Intrauterine insemination (IUI) is a simple procedure that puts sperm directly inside your uterus, which helps healthy sperm get closer to your egg.
How does IUI work?
IUI stands for in intrauterine insemination. It’s also sometimes called donor insemination, alternative insemination, or artificial insemination. IUI works by putting sperm cells directly into your uterus around the time you’re ovulating, helping the sperm get closer to your egg. This cuts down on the time and distance sperm has to travel, making it easier to fertilize your egg.
What can I expect during IUI?
Before IUI, you may take fertility medicines that help make your eggs mature and ready to be fertilized. Your doctor will do the insemination procedure during ovulation (when your ovaries release an egg). Sometimes you’ll be given hormones that trigger ovulation. They’ll figure out exactly when you’re ovulating and ready for the procedure to maximize your chances of getting pregnant.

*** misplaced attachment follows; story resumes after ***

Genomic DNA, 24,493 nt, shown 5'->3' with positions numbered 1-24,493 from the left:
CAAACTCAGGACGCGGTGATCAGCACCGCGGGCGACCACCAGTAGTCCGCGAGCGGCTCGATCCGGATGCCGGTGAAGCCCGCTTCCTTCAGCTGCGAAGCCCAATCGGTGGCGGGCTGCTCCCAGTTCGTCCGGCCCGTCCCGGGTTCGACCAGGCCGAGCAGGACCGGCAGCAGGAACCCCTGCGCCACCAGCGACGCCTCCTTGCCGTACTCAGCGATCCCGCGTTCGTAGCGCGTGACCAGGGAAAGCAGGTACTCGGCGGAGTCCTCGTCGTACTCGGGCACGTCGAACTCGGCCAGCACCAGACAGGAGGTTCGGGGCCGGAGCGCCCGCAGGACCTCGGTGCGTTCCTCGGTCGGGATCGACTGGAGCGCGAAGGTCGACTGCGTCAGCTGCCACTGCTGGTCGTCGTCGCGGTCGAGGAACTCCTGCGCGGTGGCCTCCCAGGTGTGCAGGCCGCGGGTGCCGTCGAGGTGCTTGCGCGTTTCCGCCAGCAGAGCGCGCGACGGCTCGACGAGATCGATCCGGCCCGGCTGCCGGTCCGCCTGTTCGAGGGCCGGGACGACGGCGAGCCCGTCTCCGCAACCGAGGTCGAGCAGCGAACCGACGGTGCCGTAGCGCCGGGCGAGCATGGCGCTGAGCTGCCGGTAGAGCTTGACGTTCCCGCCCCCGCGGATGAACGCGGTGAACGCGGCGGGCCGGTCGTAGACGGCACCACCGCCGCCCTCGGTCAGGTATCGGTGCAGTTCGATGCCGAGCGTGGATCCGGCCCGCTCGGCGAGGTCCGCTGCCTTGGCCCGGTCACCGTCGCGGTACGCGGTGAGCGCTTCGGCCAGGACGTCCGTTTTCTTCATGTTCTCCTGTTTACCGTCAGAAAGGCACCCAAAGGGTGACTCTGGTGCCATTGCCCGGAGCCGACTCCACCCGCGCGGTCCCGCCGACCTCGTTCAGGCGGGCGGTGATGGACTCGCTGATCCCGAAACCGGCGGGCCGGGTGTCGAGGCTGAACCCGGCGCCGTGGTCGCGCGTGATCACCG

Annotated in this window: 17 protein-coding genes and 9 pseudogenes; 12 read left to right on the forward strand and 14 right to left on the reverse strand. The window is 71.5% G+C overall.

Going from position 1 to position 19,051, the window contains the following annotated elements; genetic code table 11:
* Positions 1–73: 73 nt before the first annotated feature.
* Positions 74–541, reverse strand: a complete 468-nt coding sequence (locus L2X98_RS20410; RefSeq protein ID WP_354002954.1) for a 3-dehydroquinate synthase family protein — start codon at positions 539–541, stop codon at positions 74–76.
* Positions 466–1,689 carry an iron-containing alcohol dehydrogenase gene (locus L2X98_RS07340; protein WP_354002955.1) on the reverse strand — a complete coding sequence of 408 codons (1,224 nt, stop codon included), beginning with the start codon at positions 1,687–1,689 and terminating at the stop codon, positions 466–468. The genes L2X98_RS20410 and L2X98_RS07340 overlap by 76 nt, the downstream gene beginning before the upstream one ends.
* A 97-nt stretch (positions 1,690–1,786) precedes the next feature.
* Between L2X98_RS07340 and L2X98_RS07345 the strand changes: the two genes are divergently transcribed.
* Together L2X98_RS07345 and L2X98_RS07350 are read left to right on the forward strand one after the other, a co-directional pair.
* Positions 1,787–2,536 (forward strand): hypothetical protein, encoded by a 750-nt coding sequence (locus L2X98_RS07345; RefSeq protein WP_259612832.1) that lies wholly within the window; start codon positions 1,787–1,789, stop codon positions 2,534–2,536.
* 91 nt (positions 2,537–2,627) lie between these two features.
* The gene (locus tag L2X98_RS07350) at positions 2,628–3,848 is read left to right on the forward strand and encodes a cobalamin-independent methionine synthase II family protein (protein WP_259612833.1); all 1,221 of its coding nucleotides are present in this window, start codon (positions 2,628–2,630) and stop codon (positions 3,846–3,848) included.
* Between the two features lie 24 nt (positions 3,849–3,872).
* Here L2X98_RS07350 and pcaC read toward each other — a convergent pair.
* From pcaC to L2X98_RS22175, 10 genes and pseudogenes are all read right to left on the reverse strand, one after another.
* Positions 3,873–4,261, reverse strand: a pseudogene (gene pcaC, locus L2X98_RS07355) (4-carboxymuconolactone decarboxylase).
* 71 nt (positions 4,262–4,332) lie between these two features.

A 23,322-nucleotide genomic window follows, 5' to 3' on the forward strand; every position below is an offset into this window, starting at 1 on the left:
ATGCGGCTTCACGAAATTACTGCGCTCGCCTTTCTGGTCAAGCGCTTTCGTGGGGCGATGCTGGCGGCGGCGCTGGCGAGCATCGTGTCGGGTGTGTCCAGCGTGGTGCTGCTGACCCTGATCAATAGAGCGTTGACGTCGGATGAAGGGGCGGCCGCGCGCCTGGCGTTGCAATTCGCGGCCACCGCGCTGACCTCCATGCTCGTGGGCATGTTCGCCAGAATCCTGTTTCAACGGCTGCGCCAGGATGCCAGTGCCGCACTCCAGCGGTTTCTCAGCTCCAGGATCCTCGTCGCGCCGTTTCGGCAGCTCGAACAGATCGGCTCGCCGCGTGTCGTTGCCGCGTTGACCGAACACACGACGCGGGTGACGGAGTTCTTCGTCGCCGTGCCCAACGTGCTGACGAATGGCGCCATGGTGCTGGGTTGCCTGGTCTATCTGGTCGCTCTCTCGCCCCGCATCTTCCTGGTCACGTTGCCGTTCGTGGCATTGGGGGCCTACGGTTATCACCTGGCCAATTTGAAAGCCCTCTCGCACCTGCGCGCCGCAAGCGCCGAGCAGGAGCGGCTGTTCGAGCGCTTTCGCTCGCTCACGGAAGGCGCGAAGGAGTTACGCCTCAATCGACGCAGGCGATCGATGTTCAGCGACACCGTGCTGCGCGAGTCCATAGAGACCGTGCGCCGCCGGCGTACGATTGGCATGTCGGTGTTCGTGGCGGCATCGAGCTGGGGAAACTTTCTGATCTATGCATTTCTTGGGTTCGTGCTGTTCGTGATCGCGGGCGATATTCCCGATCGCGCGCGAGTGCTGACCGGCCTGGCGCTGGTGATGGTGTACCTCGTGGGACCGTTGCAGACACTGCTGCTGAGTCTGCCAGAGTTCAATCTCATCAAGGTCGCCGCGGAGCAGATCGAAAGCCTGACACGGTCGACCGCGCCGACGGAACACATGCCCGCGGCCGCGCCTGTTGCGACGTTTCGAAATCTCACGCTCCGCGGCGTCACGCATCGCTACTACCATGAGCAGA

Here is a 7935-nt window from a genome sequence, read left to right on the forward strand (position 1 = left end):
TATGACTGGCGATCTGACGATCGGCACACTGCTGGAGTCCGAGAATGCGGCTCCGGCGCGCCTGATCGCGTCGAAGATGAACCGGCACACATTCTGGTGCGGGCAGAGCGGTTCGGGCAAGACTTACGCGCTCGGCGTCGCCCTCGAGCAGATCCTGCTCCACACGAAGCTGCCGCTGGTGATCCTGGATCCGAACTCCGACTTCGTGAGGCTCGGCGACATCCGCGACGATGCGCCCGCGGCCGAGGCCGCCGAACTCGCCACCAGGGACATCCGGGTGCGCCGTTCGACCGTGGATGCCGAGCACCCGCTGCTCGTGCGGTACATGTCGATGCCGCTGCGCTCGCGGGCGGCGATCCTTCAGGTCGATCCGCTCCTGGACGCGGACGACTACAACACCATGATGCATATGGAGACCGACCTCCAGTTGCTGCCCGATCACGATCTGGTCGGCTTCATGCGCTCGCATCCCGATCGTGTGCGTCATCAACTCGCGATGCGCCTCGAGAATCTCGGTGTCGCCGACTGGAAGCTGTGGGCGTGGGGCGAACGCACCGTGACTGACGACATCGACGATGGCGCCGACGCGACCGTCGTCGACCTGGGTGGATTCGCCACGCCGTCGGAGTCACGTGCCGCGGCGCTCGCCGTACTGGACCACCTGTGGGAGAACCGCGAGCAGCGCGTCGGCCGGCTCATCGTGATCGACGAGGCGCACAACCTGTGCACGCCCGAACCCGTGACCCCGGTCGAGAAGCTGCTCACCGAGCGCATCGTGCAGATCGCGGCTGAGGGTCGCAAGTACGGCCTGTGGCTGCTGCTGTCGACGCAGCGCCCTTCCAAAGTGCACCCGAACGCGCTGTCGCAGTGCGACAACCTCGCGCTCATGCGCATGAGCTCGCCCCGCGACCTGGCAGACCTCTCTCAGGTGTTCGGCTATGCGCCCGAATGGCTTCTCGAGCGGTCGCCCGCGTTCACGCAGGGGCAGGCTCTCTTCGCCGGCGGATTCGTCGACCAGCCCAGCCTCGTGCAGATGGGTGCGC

Your partner or donor collects a semen sample at home or in the doctor’s office. The sperm are prepared for insemination through a process called “sperm washing” that pulls out a concentrated amount of healthy sperm. Sperm washing also helps get rid of chemicals in the semen that can cause reactions in your uterus and make it harder to get pregnant. If you’re using donor sperm from a sperm bank, the sperm bank generally sends the doctor’s office sperm that’s already “washed” and ready for IUI.
During the IUI procedure, the doctor slides a thin, flexible tube through your cervix into your uterus. They use a small syringe to insert the sperm through the tube directly into your uterus. Pregnancy happens if sperm fertilizes an egg, and the fertilized egg implants in the lining of your uterus.
The insemination procedure is done at your doctor’s office or at a fertility clinic, and it only takes about 5-10 minutes. It’s pretty quick, and you don’t need anesthesia. IUI is usually not painful, but some people have mild cramping.